Snake Over Poles (figure 1)
Place six to eight poles touching end to end in a long straight line on the ground. You can either raise the poles a few inches off the ground or leave them flat on the sand. In a slow walk with light rein contact, ride a tight serpentine that crosses back and forth across the line of poles. Your loops should be very small so that you remain close to the pole rather than drifting out away from it. This exercise is equally valuable when hand-walked or for ground-driving if your horse is not able to be ridden.
Raised Fan (figure 2)
Use five poles to create a fan shape with the inside ends of the poles raised six to eight inches off the ground. Place the raised ends of the poles so they are two feet apart from each other. Measure the centre of the poles to be four feet apart from each other. The outside edge of the poles should measure six feet apart from each other. Begin by riding around the inside edge of the fan on a tiny, slow-motion circle. Be sure the horse takes only a single step between each pole. Now, enlarge your circle to cross over the outer edge of all five poles, aiming to get three steps between each pole. Continue repeating this sequence and stride count.
Pick-Up Sticks (figure 3)
Using as many poles as you have access to, scatter them around the arena in a random way. Place some close to each other, others far apart. Now, ride around the arena in walk/jog crossing over the poles with all kinds of loops, curves, zig-zags. Cross the poles using all kinds of patterns — straight across and obliquely. Ride three-minute circuits like this, constantly changing your order of riding over the poles. After three minutes, rest for one minute, and then repeat.
Abide the Prescription of Dynamic Stretches
Dynamic stretches, commonly called “carrot stretches” owing to the use of carrot baits, can measurably change the tone of a horse’s postural muscles when practiced at least five days per week. Three separate studies conducted by Michigan State University measured an enlargement of horses’ supporting back muscles by two centimetres when they practiced these movements daily for six weeks. This activation of spinal stabilizers equaled better symmetry and balance, more efficient movement, and in some cases alleviated pain that was affecting performance. These are an easy, effective way to activate dormant muscles.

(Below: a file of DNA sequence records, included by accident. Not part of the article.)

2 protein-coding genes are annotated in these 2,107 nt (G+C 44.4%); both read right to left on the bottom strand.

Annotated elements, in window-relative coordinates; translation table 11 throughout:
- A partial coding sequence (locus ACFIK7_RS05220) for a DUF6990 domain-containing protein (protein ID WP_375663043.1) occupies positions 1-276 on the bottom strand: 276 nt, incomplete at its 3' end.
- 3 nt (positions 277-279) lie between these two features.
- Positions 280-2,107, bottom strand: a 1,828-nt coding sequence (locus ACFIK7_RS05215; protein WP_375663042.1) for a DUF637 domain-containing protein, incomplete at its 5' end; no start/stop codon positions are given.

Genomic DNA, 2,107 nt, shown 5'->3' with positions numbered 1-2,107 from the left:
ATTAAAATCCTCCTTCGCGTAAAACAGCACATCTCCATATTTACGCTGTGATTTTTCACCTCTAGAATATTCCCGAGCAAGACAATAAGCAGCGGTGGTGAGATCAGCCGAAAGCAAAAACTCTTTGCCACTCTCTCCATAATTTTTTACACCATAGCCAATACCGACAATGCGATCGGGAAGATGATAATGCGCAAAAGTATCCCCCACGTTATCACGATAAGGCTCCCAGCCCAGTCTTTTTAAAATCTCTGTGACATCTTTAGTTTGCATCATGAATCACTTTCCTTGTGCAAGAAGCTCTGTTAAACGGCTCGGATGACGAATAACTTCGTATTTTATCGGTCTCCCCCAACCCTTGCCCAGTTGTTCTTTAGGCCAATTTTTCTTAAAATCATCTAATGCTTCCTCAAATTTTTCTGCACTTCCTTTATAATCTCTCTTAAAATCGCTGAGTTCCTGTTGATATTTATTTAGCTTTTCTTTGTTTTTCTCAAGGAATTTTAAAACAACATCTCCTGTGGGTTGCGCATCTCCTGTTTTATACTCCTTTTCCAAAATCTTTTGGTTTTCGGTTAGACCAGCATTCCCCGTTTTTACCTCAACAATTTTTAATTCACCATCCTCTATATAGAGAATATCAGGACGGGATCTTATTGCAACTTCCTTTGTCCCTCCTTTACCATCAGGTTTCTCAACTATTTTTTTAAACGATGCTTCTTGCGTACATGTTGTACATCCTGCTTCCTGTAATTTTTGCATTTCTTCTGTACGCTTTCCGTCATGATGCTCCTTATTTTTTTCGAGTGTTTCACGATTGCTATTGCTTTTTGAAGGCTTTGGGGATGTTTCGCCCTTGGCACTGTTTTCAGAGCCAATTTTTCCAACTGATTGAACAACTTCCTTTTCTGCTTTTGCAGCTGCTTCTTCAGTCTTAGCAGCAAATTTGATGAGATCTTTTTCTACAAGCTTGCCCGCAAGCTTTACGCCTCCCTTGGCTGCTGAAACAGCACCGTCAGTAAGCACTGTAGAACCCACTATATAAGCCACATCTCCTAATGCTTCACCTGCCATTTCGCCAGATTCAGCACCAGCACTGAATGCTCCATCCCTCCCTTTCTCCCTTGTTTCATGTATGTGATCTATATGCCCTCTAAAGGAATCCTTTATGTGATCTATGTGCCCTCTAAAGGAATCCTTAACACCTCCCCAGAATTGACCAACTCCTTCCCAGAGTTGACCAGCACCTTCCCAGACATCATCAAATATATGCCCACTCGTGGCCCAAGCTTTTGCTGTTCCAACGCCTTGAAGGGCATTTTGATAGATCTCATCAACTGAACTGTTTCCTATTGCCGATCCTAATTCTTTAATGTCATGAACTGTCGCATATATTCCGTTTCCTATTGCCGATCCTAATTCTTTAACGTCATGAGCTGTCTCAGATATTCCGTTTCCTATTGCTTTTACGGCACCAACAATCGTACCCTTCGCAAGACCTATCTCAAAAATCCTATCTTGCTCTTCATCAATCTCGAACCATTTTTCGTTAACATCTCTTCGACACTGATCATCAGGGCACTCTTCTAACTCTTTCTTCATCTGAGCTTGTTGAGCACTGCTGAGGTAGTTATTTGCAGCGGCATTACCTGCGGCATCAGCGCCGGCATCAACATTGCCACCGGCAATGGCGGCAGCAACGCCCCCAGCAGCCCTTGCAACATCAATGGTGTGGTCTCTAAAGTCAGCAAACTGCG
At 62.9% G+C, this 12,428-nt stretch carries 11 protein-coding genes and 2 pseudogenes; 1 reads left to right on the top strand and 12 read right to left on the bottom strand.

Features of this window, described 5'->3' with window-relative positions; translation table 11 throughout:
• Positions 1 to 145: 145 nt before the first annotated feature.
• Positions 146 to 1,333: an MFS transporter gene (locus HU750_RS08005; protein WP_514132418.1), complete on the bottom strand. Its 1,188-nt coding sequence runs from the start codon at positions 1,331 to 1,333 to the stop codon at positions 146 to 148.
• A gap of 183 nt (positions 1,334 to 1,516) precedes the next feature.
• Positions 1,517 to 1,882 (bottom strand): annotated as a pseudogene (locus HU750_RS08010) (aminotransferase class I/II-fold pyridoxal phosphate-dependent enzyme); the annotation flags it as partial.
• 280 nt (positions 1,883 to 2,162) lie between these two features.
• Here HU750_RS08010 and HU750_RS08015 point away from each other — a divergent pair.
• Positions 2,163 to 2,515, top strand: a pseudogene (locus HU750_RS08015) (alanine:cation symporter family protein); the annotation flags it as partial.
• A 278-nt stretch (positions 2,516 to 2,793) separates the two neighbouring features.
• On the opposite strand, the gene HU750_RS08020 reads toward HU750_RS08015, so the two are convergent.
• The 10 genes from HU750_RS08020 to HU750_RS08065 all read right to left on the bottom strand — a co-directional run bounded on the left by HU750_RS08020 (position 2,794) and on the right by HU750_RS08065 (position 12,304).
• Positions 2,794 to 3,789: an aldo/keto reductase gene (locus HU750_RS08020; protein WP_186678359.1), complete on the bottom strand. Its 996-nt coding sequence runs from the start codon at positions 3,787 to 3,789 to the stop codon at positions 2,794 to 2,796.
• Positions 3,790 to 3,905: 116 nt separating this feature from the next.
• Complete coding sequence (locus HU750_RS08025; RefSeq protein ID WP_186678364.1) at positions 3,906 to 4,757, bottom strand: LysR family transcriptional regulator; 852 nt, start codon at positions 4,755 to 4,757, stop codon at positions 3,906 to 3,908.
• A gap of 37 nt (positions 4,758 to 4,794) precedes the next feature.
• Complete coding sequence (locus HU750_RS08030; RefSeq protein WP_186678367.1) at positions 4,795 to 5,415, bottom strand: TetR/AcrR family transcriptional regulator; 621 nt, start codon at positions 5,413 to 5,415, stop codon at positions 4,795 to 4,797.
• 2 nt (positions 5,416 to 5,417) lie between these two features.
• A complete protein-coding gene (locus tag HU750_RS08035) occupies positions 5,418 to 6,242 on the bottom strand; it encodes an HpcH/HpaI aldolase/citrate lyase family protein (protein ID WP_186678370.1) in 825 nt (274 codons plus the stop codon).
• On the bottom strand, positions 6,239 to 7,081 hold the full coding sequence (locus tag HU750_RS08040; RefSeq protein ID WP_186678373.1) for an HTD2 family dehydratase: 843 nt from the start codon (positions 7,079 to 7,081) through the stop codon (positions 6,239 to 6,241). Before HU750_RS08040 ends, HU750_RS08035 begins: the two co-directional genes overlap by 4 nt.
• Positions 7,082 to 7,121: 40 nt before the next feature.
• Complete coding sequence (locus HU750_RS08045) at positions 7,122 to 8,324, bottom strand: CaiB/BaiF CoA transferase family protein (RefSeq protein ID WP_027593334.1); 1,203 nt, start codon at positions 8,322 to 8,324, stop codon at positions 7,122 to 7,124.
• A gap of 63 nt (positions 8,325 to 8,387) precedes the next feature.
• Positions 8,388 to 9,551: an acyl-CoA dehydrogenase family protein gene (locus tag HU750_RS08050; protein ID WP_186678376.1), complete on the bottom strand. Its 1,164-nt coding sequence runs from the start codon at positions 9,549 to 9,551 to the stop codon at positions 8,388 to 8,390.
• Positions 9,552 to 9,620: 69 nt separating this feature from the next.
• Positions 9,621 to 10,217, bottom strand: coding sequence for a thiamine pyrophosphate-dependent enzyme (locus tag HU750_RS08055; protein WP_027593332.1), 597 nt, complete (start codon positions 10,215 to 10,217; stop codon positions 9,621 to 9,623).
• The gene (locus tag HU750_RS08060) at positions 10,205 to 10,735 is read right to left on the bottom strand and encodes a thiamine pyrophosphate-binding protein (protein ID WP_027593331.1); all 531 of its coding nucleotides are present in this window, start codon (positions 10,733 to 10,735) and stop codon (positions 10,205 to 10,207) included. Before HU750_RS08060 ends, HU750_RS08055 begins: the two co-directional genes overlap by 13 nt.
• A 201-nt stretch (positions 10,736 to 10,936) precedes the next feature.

Practice these three simple maneuvers every day with your horse, using a bait or not as dictated by your horse (figure 4).
1) While keeping the horse standing square and motionless, slowly entice the horse’s head around towards his girth line. Ask him to hold this position for a few seconds while nibbling the treat from your hand.
2) Now ask him to reach his head back further towards his flank. Aim to get him to reach as far as his stifle.
Repeat the two above stretches on the opposite side.
3) Then ask the horse to retrieve the treat from between his front legs, at knee height. You’ll want to hold the treat behind his front legs and ask him to reach his nose between his legs.
Choose from the routines suggested above, or combine them together to create a focused period of effectively changing or improving your horse’s body mechanics in the case of rehabs or horses needing re-schooling. Depending on the extent of your horse’s needs, this period should last seven days to six weeks, at which time you should note visible changes — muscle appears softer and not rigid, the horse travels with longer strides and carries himself with improved posture. At this time, you can begin schooling him in a regular riding routine while continuing your calisthenics on the side. His large gymnastic muscles will now have a new language that causes them to develop in different ways. They will be well synchronized with the underlying structures that support them.
This article was originally published in the September/October 2016 issue of Canadian Horse Journal.